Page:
Android Custom Fonts Renewed — Getting Started

In today's competitive app market on Google Play, a beautiful, polished app is necessary to be successful. Custom fonts are an important element of taking an app to the next level and distinct yourselves from the mass. We discussed this in our first tutorials on how to implement custom fonts on Android more than three years ago.

A lot has changed in the last few years and custom fonts on Android got easier and more efficient. In this short tutorial series we'll bring you up-to-date with the modern ways of implementing custom fonts on Android.

Custom Fonts on Android Series Overview

Custom Fonts on Android (Renewed)

The modern way is based on Android's support libraries and thus only supports Android 4.1 and newer. If you still need to support older version you'll have to fall back to our old tutorials.

For the purpose of this and the upcoming tutorials, we'll be using the Noto Serif family. Of course, you can chose any other font you would like. Some parts in the next tutorials will be easier when your chosen font is available on Google Fonts, but more on that later.

Provide Font as Resource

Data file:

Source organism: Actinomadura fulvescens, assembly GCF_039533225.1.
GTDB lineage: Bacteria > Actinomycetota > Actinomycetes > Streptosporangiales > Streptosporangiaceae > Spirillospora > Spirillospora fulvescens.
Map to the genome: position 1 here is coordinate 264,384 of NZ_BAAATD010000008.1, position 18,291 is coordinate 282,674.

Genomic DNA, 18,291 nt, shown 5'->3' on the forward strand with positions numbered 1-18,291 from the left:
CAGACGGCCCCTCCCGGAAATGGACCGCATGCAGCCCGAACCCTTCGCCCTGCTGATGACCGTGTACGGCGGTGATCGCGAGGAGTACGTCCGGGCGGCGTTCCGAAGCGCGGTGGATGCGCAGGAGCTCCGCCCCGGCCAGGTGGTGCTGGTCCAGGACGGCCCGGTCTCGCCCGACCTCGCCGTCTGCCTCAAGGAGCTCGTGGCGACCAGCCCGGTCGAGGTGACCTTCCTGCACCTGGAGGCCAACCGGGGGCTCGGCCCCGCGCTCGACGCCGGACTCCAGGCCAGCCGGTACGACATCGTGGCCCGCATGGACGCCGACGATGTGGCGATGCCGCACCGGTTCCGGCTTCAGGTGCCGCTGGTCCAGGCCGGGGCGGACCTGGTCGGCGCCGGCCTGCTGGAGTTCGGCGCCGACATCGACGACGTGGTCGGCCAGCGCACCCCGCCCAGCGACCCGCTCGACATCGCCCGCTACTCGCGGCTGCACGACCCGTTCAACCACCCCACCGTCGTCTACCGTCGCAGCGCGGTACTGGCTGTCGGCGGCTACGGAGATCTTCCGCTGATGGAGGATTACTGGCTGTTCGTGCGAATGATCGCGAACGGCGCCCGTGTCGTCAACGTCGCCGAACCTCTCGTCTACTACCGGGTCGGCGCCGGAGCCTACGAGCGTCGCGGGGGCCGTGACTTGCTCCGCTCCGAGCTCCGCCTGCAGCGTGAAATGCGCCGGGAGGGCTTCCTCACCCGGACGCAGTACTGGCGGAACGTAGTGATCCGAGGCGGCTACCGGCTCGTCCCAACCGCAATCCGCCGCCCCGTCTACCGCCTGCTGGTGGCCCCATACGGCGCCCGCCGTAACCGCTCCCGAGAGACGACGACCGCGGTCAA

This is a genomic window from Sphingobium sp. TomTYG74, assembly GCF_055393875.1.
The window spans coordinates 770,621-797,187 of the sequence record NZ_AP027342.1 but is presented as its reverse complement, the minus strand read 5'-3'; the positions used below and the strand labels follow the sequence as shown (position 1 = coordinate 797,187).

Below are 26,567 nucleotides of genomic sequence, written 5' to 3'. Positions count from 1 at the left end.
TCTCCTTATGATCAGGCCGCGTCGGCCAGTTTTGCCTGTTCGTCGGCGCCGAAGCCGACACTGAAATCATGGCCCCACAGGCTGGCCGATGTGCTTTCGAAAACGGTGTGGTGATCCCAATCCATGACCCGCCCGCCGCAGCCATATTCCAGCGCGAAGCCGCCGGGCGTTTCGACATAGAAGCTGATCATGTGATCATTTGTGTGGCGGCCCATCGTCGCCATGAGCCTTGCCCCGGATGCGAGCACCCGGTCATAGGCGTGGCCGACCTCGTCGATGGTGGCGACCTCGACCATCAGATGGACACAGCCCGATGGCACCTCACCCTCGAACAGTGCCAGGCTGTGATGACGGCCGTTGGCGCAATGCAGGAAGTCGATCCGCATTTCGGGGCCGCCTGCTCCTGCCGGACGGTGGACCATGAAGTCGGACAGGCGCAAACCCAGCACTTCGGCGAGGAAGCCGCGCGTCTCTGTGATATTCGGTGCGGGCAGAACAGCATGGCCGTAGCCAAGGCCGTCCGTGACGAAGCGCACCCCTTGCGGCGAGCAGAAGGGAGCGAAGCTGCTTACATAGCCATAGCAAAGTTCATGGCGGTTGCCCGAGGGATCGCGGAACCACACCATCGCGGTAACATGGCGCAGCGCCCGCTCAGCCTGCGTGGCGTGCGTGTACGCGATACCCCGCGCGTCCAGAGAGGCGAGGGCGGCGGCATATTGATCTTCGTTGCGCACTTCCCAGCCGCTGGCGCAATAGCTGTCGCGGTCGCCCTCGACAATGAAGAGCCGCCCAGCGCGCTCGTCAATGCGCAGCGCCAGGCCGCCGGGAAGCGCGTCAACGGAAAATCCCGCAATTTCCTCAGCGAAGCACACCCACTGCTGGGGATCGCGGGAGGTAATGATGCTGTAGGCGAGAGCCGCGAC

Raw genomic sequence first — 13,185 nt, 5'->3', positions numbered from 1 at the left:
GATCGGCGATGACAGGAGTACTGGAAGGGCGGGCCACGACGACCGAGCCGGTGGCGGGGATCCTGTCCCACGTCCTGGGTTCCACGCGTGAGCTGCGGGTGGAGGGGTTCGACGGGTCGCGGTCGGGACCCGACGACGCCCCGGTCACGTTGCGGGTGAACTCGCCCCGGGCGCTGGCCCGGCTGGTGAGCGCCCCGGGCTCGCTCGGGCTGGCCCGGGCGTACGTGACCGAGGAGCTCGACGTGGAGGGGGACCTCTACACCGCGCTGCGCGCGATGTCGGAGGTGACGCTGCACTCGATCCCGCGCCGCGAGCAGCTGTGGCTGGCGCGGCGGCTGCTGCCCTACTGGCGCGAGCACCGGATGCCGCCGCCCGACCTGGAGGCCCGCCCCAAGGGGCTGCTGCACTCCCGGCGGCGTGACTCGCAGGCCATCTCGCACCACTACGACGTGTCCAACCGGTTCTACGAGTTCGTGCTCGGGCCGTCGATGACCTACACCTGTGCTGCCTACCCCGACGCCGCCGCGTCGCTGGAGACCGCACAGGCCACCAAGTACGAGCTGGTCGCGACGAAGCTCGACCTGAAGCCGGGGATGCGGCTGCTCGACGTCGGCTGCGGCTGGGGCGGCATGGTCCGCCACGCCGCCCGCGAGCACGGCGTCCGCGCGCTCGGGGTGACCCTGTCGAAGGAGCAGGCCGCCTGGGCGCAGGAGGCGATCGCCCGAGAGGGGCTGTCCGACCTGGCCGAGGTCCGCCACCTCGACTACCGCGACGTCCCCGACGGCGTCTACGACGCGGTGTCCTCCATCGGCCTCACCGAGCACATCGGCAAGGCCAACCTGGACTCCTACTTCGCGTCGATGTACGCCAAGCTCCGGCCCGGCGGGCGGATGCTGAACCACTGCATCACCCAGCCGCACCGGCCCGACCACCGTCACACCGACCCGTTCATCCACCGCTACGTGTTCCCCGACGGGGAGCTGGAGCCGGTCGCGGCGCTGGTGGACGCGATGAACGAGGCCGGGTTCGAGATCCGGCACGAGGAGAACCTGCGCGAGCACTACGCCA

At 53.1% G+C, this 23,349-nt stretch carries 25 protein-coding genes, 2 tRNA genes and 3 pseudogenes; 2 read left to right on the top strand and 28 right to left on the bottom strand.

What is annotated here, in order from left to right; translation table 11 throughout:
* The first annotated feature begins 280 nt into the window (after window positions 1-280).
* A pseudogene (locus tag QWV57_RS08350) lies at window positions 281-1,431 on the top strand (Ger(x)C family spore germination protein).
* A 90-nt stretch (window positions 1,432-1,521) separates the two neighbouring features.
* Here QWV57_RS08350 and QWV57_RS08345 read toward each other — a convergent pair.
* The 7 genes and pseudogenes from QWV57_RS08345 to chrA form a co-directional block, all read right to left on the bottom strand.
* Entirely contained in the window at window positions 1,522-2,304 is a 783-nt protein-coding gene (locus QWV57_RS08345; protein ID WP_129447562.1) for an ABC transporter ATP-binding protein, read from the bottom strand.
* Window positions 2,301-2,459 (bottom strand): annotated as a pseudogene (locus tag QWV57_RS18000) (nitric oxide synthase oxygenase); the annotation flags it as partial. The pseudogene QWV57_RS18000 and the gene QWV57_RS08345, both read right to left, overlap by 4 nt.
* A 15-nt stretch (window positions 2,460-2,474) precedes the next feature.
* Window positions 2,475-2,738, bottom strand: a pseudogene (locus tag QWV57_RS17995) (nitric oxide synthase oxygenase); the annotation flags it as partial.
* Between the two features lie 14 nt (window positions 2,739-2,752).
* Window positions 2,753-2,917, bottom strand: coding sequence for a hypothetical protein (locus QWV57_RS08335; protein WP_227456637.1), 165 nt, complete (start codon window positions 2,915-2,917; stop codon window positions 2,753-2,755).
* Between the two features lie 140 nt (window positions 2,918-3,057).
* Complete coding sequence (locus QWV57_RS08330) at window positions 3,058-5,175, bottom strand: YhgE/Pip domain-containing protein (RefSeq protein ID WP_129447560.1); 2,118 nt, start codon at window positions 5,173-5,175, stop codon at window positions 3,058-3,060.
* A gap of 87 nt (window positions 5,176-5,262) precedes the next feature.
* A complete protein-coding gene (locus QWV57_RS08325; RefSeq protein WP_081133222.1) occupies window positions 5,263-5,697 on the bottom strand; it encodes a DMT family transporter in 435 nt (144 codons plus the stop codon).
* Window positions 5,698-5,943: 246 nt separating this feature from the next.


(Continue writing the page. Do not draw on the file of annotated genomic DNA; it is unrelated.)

As the first step, you need to provide your chosen font as a resource to our app project. If the directory res/font doesn't exist yet, create it:

Create `font` Folder

Next, paste in the downloaded .ttf file(s) into the new font directory. Please keep in mind that the file names can only contain lowercase characters and underscores:

Paste in `.ttf` Files

If you use an entire family (such as regular, bold, italic), paste the files separately into the directory (like we've done in the screenshot above).

That's everything! Now you can access the fonts as a resource in your Android app. In the next section, we show a short example.

Example Usage

App View with Default Fonts

Above you see a screenshot of an example app, which will be the base for a large learning path we're currently working on. As you probably already spotted, the fonts are the default Roboto fonts.

Let's apply our added Noto Serif family to this view. For the header, we would like to use Noto Serif bold and for the county TextView in the center we would like to use Noto Serif italic.

Because you've added the fonts as resource, you can set it directly on our TextView:

    android:text="Licence Plate"

    android:text="Here could be the county"

Enjoy the new fonts after restarting your app:

App View with Custom Fonts


In this tutorial, you've learned how to implement custom fonts on Android the modern way.

However, currently the implementation has one huge drawback. You always have to specifically state which font style of a family you want to use. This means it's impossible to customize the style for example via android:textStyle="bold".

In the next tutorial, you'll change the configuration to one font family with four styles instead of four independent fonts. Once you've done that, android:textStyle="bold" will be useful again.

Do you have comments or further questions on this topic? Let us know on Twitter @futurestud_io or leave a comment below.

Enjoy coding & make it rock!

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